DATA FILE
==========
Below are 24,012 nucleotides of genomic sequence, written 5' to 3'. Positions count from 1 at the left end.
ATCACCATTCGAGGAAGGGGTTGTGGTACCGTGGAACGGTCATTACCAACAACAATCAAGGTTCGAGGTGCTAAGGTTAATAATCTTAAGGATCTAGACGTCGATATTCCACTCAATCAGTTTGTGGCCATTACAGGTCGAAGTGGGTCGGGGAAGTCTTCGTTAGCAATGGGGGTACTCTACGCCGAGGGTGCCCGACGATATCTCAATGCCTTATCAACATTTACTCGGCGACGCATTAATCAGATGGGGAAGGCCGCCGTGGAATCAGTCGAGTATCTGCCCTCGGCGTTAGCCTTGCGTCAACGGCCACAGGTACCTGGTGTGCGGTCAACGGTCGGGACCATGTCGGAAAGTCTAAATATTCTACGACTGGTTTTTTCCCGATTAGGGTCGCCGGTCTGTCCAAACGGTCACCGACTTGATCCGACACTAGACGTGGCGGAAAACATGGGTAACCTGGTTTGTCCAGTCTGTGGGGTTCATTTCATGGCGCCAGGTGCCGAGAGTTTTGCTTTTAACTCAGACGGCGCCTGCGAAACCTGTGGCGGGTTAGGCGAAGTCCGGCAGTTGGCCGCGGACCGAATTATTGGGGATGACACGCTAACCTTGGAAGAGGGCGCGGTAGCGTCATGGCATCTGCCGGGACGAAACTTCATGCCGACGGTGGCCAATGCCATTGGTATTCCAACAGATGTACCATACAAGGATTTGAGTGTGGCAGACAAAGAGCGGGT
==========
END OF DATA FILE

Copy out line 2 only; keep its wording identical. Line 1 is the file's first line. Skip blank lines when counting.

ATCACCATTCGAGGAAGGGGTTGTGGTACCGTGGAACGGTCATTACCAACAACAATCAAGGTTCGAGGTGCTAAGGTTAATAATCTTAAGGATCTAGACGTCGATATTCCACTCAATCAGTTTGTGGCCATTACAGGTCGAAGTGGGTCGGGGAAGTCTTCGTTAGCAATGGGGGTACTCTACGCCGAGGGTGCCCGACGATATCTCAATGCCTTATCAACATTTACTCGGCGACGCATTAATCAGATGGGGAAGGCCGCCGTGGAATCAGTCGAGTATCTGCCCTCGGCGTTAGCCTTGCGTCAACGGCCACAGGTACCTGGTGTGCGGTCAACGGTCGGGACCATGTCGGAAAGTCTAAATATTCTACGACTGGTTTTTTCCCGATTAGGGTCGCCGGTCTGTCCAAACGGTCACCGACTTGATCCGACACTAGACGTGGCGGAAAACATGGGTAACCTGGTTTGTCCAGTCTGTGGGGTTCATTTCATGGCGCCAGGTGCCGAGAGTTTTGCTTTTAACTCAGACGGCGCCTGCGAAACCTGTGGCGGGTTAGGCGAAGTCCGGCAGTTGGCCGCGGACCGAATTATTGGGGATGACACGCTAACCTTGGAAGAGGGCGCGGTAGCGTCATGGCATCTGCCGGGACGAAACTTCATGCCGACGGTGGCCAATGCCATTGGTATTCCAACAGATGTACCATACAAGGATTTGAGTGTGGCAGACAAAGAGCGGGT